[vc_row][vc_column][vc_column_text]Whether it’s “Brexit means Brexit” or a “Global Britain”, the UK Government and to a lesser extent the Opposition have tried to come up with some kind of vision for a post-Brexit Britain. To put it lightly, many feel that this these ‘strategies’ and ‘visions’ have not been engaging, realistic or effective. On Friday 2nd March we await the third speech from the Prime Minister in which, it seems, the whole country is chomping at the bit to hear something that we can grasp and hold onto as our vision, our mantra for the next phase of British history.
In light of this we have seen a number of groups put forward their ideas and visions of how a post-Brexit Britain should look. Carolyn Fairbairn, the Director-General of the Confederation of British Industry, stressed the importance of gaining clarity on any changes Brexit will have on the British workforce. Fairbairn put forward three steps that she believes will create a business friendly post-Brexit immigration system: guarantee the rights of EU citizens in the UK, establish a transition period to any new migration system, rule out using the non-EU visa system for EU nationals.
The Labour Campaign for the Single Market have released a statement, signed by 37 MPs and numerous Peers, outlining their vision of a post-Brexit Britain that should retain the economic benefits of the Single Market by remaining part of the European Economic Area. Their view is that this would allow the Labour party to meet its commitments to anti-austerity measures and social justice, whilst avoiding a disruption of the Good Friday Agreement. For them, Britain needs to remain as part of the Single Market in order to meet these important demands. Importantly, the words ‘migration’ or ‘immigration’ do not appear once in their statement, which is notable because the trade-off for staying within the European Economic Area would be less control over immigration, which is arguably the biggest reason the British people voted to Leave the EU.
Jeremy Corbyn has announced that the stance of the Labour party will be for Britain to remain part of the Customs Union. This of course distances their stance from the Cabinet and might be said to be somewhat of a middle ground for the ‘soft’ and ‘hard’ Brexiteers in the country. The problem with this, however, is that it is still too far for some and not far enough for others, which seems the be the response to all visions put forward about Brexit. So within this climate of competing visions and ideas, what role could a small group of students at the London School of Economics possibly play?
Thinking About Brexit (@tabrexit) was launched in October last year as a student-led think tank determined to find a positive and realistic vision for post-Brexit Britain. We write Thought Pieces in which one Thinker outlines their vision in a specific area such as the Economy, then we have Thought Sessions in which we debate the ideas put forward and strengthen the overall vision in that area.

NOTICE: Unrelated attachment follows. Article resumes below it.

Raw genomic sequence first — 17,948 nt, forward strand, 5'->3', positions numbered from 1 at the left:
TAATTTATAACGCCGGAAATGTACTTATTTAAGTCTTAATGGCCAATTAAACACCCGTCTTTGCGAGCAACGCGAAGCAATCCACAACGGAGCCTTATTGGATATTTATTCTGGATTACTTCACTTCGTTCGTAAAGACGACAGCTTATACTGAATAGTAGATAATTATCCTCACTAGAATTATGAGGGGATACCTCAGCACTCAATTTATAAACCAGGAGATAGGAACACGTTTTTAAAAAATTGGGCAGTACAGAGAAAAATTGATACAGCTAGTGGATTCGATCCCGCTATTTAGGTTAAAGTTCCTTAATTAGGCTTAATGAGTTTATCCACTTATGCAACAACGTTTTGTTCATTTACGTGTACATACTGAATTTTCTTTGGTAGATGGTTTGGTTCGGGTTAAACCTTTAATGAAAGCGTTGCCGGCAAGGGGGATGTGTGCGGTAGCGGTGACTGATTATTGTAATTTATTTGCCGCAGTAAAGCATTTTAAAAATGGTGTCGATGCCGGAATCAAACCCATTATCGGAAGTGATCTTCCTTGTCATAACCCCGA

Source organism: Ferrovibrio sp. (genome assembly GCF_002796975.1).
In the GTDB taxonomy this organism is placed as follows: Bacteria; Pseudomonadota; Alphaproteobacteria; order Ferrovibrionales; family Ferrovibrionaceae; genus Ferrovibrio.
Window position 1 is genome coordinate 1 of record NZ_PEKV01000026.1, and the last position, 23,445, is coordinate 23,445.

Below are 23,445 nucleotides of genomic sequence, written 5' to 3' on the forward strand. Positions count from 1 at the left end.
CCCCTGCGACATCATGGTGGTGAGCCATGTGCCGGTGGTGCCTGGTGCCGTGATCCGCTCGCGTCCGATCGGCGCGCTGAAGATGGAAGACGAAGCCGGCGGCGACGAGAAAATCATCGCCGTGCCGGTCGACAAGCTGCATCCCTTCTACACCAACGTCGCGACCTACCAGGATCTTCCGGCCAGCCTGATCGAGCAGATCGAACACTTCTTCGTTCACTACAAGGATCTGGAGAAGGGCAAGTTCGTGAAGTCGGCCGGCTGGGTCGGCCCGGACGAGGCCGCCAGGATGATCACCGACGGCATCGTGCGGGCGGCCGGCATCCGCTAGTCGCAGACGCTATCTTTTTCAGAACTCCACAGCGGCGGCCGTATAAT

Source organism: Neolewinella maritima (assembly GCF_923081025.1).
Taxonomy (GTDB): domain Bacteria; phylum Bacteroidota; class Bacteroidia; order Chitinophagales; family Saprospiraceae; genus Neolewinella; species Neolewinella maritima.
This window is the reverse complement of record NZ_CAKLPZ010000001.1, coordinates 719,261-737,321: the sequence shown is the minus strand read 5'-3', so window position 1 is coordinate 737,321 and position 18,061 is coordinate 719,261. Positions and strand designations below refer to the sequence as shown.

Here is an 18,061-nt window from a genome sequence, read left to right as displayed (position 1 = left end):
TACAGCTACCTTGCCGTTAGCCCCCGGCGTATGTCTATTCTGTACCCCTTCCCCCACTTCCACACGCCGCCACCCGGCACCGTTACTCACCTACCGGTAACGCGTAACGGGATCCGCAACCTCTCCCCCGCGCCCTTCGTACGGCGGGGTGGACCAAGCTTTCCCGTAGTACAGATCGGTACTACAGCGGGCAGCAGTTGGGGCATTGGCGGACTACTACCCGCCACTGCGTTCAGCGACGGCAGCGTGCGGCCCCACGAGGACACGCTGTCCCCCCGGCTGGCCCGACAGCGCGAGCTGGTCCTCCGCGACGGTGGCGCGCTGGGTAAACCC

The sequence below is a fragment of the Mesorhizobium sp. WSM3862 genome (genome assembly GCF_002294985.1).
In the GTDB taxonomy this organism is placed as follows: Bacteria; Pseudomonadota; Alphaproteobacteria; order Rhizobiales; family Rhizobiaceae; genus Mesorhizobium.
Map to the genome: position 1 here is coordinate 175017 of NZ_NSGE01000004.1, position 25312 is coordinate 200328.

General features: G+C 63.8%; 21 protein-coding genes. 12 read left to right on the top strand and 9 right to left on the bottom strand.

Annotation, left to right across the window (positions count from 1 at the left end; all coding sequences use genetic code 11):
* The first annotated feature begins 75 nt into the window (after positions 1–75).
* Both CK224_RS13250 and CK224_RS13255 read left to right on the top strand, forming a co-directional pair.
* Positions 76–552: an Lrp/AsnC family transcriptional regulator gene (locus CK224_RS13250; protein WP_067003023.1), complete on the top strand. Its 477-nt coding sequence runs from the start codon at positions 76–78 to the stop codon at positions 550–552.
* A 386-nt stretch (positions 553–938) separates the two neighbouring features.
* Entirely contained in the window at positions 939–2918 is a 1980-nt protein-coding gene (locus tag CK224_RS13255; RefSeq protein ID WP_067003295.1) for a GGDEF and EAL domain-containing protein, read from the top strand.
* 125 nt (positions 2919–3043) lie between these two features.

In some ways the most important part of our work isn’t the ideas we put forward, but it is the way we package these ideas and the simple fact that we are a group of young people actively engaging in a big political debate. We want our peers to see what we do and feel comfortable to chime in on these issues too, we want big issues to be accessible to young people so that we’re not just spectators but active and informed participants in the issues that will affect us the most.
You can find our content on Instagram, Youtube, Twitter and Facebook, we make it as engaging and accessible as possible, with filmed content from our Thought Sessions specially edited for the platforms they appear on.
Having said all this, what do we think post-Brexit Britain should look like? One area we have given particular focus to is the future trading relationship Britain will have with both the EU and the Rest of the World. Unlike the Labour party, we think that remaining part of the Single Market or Customs Union would not be realistic as it would be undermining key reasons behind the vote that was cast in June 2016, however we certainly feel that a no deal Brexit would not be a positive outcome. While it would be positive to continue to enjoy the current economic freedoms post-Brexit, we don’t see this as a realistic vision if Britain would want to have further control of her borders.
Considering this we believe the most positive and realistic option for Britain would be an adapted form of the Singaporean model, which allows for the maximum possible economic ties with the EU whilst respecting separate rules on migration. A deal such as this would only be positive if it goes hand in hand with a concerted effort to strengthen and establish strong ties with a number of emerging and established non-EU nations.
We understand that this vision still leaves a lot to be desired for many members of the EU and the UK, however in a situation that is as complex as it is emotive, this vision provides the UK with a positive and realistic compromise that allows it to strengthen itself internally whilst remaining a cosmopolitan hub that attracts the best the world has to offer.
To join in the conversation with us and to have a more detailed look at our vision, visit our website thinkingabout.org and follow us on social media @tabrexit [/vc_column_text][/vc_column][/vc_row]